Blog Archives

Final Fantasy XIII Part 1 & 2: Introduction, Gameplay & Characters

(Reposted from my Tumblr)

Potential Spoiler Warning! This is the warning:  There may be potential spoilers. You have now been warned by the Potential Spoiler Warning.

Introduction & Gameplay

Okay, I’m just going to come out and say it. Maybe this game isn’t as bad as I first assumed.

I rented FF13 way back when it first came out and I didn’t even get more than a couple of hours into the game.  Just the initial wham of a ton of stuff happening with no information or context completely put me off the whole thing.  Finally, because of Spoony’s SCATHING review of the game, I actually had the opposite reaction and decided to give it a try again.

However, I will say this.  Now that I’ve read up some on the shared mythology of the Fabula Nova Crystallis, the entirety of the first chapter of this game would have been immensely improved by the inclusion of a Legend of Zelda style opening narration that established some of the game’s mythology.  Like have Vanille or Lightning – probably Lightning for reasons that are all spoilery about Vanille – giving a short summation about the Gods, the Fal’cie, and the l’cie.  Heck, you don’t even need to establish Etro yet, just Bhunivelze, Pulse and Lindzei. That they created Fal’cie to accomplish tasks before departing the world, and that the Fal’cie create l’cie to carry out tasks that they themselves cannot.  There. Done.  Now Chapter One makes SO much more sense and no need to read datalogs.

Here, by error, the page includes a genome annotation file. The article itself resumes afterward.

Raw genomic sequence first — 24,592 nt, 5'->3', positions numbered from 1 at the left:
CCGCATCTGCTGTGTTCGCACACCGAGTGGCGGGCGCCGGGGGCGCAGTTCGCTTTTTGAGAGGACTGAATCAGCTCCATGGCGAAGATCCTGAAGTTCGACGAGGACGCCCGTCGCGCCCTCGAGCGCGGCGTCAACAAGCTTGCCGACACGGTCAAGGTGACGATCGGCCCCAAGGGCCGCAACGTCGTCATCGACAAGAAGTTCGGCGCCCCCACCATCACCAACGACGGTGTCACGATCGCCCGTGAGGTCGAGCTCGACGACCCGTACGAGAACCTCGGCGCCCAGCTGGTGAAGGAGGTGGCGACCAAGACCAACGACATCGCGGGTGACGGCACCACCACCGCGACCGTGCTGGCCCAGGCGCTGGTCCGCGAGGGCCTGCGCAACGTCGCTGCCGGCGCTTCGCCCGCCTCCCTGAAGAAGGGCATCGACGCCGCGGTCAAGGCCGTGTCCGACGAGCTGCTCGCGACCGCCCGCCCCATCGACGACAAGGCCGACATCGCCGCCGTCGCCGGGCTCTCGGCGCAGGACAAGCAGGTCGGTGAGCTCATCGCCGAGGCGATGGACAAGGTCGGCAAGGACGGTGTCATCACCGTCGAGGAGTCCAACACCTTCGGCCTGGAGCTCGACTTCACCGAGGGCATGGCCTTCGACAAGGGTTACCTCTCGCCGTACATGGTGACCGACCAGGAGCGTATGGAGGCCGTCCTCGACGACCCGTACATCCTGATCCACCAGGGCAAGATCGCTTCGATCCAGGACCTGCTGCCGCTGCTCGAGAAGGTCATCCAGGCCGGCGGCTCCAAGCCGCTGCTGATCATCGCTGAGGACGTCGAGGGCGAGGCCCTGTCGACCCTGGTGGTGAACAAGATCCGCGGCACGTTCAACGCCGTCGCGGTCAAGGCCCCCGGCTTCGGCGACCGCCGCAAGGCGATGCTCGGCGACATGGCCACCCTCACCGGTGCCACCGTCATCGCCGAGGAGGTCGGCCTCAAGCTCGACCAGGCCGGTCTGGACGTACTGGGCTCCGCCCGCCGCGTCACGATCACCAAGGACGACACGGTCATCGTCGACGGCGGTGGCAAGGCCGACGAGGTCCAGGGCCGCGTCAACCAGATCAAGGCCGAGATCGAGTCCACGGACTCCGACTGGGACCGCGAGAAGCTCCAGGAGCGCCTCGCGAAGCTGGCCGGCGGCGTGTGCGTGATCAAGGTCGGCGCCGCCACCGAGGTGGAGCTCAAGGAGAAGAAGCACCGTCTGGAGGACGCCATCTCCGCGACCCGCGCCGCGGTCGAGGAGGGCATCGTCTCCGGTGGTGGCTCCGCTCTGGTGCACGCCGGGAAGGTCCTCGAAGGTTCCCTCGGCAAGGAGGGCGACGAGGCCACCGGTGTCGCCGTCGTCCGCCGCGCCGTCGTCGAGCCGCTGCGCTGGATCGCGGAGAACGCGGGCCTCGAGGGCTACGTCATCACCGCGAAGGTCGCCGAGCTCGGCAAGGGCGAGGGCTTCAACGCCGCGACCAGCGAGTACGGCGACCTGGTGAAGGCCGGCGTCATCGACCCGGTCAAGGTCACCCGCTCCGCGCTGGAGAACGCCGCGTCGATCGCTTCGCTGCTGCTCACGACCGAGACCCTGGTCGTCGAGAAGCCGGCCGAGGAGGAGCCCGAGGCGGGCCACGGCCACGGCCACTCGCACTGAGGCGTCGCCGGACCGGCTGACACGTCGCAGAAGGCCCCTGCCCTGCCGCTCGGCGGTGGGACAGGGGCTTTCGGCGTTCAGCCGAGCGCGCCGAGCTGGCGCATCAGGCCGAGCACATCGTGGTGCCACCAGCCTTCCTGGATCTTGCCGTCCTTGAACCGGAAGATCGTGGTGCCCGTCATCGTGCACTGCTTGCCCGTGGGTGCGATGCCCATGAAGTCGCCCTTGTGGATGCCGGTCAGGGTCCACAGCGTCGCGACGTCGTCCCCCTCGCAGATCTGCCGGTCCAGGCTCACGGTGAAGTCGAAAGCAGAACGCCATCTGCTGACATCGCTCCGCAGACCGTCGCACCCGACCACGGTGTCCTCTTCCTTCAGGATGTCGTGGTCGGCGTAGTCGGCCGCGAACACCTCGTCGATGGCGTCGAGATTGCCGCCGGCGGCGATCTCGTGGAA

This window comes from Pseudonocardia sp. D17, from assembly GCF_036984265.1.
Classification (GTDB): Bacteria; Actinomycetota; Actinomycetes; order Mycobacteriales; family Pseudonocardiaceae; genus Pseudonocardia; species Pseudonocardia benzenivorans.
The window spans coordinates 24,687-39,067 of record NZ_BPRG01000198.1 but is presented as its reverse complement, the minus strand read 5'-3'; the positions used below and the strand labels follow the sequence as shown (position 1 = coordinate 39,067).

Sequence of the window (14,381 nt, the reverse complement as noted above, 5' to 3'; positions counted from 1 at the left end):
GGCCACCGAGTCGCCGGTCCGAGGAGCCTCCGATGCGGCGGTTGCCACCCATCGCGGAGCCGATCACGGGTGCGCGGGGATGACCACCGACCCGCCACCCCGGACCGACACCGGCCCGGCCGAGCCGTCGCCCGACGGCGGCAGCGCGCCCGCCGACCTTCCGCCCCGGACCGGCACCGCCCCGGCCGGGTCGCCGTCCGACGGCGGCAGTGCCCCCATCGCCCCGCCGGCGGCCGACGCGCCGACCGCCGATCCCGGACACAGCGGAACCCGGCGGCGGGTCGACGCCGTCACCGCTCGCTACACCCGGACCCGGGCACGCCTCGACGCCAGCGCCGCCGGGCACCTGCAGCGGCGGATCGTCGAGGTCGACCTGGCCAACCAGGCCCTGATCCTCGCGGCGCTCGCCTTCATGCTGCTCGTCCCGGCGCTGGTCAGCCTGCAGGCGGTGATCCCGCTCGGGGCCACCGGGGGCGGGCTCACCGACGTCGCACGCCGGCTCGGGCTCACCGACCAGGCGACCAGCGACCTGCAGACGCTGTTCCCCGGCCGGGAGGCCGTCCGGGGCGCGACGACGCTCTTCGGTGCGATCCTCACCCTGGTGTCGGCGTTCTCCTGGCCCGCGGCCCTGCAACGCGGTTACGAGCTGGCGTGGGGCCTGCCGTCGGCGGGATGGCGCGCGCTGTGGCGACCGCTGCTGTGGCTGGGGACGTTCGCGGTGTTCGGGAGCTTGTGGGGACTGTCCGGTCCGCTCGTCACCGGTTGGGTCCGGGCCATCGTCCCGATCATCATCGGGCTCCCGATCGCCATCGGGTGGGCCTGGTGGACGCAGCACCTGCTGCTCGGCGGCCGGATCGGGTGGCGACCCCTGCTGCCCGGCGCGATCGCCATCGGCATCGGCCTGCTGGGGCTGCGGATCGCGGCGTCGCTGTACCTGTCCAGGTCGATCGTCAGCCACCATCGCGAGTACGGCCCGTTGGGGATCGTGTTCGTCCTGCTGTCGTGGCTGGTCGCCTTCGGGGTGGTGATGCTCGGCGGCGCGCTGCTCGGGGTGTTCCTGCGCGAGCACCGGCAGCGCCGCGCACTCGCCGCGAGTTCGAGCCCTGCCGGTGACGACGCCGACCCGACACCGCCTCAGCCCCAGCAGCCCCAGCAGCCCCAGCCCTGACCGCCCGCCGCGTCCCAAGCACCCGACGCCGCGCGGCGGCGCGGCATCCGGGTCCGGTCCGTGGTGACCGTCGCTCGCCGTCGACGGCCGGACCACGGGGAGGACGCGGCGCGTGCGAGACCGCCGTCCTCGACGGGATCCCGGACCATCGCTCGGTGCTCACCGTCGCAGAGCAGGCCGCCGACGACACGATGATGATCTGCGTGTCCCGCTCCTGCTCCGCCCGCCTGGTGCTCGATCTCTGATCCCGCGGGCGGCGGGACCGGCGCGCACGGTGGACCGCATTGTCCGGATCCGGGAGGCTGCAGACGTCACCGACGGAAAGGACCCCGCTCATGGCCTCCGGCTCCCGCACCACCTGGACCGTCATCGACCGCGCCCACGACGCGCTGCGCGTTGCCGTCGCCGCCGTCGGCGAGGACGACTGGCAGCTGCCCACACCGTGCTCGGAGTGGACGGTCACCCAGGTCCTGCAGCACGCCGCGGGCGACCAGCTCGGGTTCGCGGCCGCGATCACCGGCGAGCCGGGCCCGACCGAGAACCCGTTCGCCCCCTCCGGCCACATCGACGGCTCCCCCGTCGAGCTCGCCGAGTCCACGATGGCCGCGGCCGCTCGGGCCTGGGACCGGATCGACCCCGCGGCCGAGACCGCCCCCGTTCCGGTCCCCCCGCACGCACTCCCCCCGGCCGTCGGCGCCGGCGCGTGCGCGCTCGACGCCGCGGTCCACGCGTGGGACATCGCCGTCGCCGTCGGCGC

As for gameplay, there’s not much to say that hasn’t been said.  The long hallway like level design can be tedious at first.  But it’s not that bad if you know to expect it.  You run to the next story point, and kill monsters along the way.  Occasionally switching parties. Which sounds horrible, right?  Just running from point to point for story and killing monsters?  How can that be any good?  I dunno. Was pretty fun when it was called Final Fantasy I.  Seriously, think back to the dawn of the series.  You just went from town to town for story points, and killed monsters along the way.  Yes, from time to time there was a dungeon that usually had one path to bottom with some side branches that dead ended for some optional treasure.  Final Fantasy XIII? Same deal.  The only downfall is that the fact that the path is pretty damn obviously a straight line with some dead end branches, and that the monster fights aren’t random.

Characters